Expanded provision of CCP services for Finnish stock market
The financial crisis of 2008 reminded us of the potential of bilateral securities transactions and derivative contracts to generate complex chains and risk concentrations. Counterparty risks may become chained to the extent that the parties involved and the relevant authorities do not have an adequate overall picture of the related direct and indirect risks. In an effort to make counterparty risks more transparent and manageable, reporting and the use of CCP clearing have subsequently been stepped up.EMIR http://EMIR http://ec.europa.eu/finance/financial-markets/derivatives/index_en.htm.
In CCP clearing, original obligations related to a securities or derivatives transaction are replaced by new contracts, in which the CCP interposes itself as a counterparty to each original contracting party. When a CCP interposes itself as a counterparty to transactions, the counterparty risks between the parties translate into risks between the parties and the CCP. This makes CCPs critical market participants, as they may act as counterparties to a huge number of parties and contracts. On the other hand, CCP clearing enables the netting of transactions,The combination of similar obligations so that only one net obligation remains. which reduces the amount of securities and money needed for the execution of trades.
The range of CCP services on offer for Finnish equity trading is expanding. EuroCCP has already been serving the Finnish markets since 2009. Meanwhile, LCH.Clearnet expanded the range of its CCP services to share transactions on Nasdaq’s Nordic exchangesin November 2015. In addition, SIX x-clear is commencing operationsSee https://newsclient.omxgroup.com/cdsPublic/viewDisclosure.action?disclosureId=702013&lang=en. as a third CCP. This trend is part of overall European developments in the sector, and the above CCPs already offer their services on a broad scale to many other trading venues.
Interoperability arrangements reduce disadvantages of dispersion
Some CCPs offer interoperability arrangements. An interoperability arrangement enables the clearing of transactions between two counterparties using the services of different CCPs. Clearing based on such an arrangement means that a contract on a securities transaction is split into three contracts. The seller’s CCP becomes the buyer to the seller, while the buyer’s CCP becomes the counterparty to the buyer. A third contract is concluded between the CCPs in such a way that the seller’s CCP is the seller and the buyer’s CCP is the buyer.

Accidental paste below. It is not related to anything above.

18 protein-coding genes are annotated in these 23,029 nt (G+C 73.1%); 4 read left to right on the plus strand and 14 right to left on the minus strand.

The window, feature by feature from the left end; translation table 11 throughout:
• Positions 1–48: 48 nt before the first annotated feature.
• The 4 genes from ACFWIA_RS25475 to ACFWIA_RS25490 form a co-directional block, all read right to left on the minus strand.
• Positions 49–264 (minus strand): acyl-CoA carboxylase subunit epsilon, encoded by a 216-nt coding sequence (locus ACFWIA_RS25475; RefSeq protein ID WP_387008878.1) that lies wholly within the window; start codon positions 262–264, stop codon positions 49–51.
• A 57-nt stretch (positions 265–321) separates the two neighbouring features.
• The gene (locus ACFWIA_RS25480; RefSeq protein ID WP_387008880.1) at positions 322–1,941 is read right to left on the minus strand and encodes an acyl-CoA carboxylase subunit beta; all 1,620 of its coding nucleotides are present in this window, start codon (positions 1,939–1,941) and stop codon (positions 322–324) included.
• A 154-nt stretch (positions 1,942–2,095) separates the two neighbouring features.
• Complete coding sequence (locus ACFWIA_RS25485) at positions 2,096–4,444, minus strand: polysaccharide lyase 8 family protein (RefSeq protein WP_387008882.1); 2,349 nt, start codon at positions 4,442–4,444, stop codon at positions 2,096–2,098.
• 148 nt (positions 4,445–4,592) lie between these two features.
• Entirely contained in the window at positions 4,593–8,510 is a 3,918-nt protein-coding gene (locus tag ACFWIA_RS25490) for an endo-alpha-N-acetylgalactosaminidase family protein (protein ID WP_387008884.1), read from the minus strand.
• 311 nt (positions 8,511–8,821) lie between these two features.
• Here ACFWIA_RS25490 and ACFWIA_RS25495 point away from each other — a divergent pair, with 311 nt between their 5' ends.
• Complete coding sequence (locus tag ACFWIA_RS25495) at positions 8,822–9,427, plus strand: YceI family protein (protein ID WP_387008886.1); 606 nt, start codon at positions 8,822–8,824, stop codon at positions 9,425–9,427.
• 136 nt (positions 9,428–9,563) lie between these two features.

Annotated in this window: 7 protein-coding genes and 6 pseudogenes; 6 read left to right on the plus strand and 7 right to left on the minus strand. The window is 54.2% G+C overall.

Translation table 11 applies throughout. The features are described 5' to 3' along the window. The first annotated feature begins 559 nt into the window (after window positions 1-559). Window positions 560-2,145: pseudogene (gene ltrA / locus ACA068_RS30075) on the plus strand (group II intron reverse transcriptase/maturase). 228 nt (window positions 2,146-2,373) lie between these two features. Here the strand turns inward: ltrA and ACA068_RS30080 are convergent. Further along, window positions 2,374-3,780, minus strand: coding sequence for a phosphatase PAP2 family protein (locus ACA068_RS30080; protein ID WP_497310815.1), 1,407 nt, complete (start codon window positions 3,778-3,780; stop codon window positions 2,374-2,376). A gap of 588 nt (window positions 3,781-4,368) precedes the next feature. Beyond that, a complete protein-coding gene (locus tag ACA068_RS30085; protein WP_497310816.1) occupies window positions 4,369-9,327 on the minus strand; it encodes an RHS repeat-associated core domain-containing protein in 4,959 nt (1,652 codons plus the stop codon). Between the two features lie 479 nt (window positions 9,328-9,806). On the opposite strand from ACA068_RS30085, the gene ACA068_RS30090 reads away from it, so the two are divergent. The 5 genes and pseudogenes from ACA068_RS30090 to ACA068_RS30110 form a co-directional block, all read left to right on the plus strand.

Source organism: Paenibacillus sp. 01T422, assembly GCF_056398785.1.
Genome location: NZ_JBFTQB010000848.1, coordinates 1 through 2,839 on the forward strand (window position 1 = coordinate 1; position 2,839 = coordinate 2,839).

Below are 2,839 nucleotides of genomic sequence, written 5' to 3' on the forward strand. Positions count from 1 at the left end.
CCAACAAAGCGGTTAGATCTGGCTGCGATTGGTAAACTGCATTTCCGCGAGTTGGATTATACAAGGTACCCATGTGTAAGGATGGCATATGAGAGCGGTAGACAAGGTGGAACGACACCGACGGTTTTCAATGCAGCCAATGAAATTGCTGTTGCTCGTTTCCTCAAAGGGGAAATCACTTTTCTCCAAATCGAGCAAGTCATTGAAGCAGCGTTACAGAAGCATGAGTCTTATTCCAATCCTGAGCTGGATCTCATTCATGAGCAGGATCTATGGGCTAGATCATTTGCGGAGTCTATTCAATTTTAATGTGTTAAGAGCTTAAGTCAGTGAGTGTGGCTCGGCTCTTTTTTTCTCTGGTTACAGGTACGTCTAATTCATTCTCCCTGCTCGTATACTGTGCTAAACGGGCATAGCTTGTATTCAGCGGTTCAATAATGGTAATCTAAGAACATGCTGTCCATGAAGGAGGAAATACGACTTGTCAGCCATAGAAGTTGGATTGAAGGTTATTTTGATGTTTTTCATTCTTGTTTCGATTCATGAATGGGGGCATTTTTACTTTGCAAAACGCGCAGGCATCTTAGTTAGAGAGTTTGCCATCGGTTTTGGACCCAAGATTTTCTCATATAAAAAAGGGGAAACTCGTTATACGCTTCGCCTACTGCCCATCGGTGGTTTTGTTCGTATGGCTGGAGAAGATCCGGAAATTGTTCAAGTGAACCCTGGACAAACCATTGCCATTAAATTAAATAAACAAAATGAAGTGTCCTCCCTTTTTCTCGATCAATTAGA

The operation of one CCP and the operation of interoperable CCPs is illustrated in Charts 1 and 2.
The examples in Chart 2 illustrate the netting outcome obtained when the same payments in Chart 1 are used with and without an interoperability arrangement and when only party D is a customer of CCP2. In the first option, without an interoperability arrangement, parties B and C are counterparties to both CCPs. In this example, the positions of the parties operating with two different CCPs grow. In the example illustrating an interoperability arrangement where each party is a counterparty to only one CCP, the parties’ net positions are the same as in the model involving one CCP in Chart 1. Only the position between the CCPs represents a difference vis-à-vis the model with one CCP.
From the perspective of market competition, it is desirable that markets are served by several CCPs. However, distribution of clearing transactions among several different CCPs, without specific additional arrangements, could worsen the netting outcome and reduce the benefits from CCP clearing. CCP interoperability arrangements mitigate such drawbacks. Interoperability arrangements have also caused concern and given rise to debate, as they lead to increasing complexity in arrangements and risk management, and bring systemically important CCPs together as counterparties to each other. It is important to prevent risks from spilling over via interoperability arrangements between CCPs.
CCP activity is subject to authorisation and official supervision. CCPs need to comply with strict prudential requirements and must collect margins from their clearing members (margin requirements) and maintain a default fund and their own financial resources. The margins, the default fund and the CCP’s own financial resources must cover the simultaneous default of the two clearing members to which the CCP has the largest exposures under extreme but plausible market conditions.EMIR http://EMIR http://ec.europa.eu/finance/financial-markets/derivatives/index_en.htm To minimise contagion risks, interoperable CCPs provide margins to each other but do not participate in each other’s default funds.
Overall, CCPs play a key role as part of the critical financial market infrastructure. On one hand, CCPs contribute to risk management; on the other hand, they may also act as sources of risk. As a consequence, CCPs’ risk management and interoperability arrangements must be on a sound footing so as not to pose a threat to the stability of the financial markets.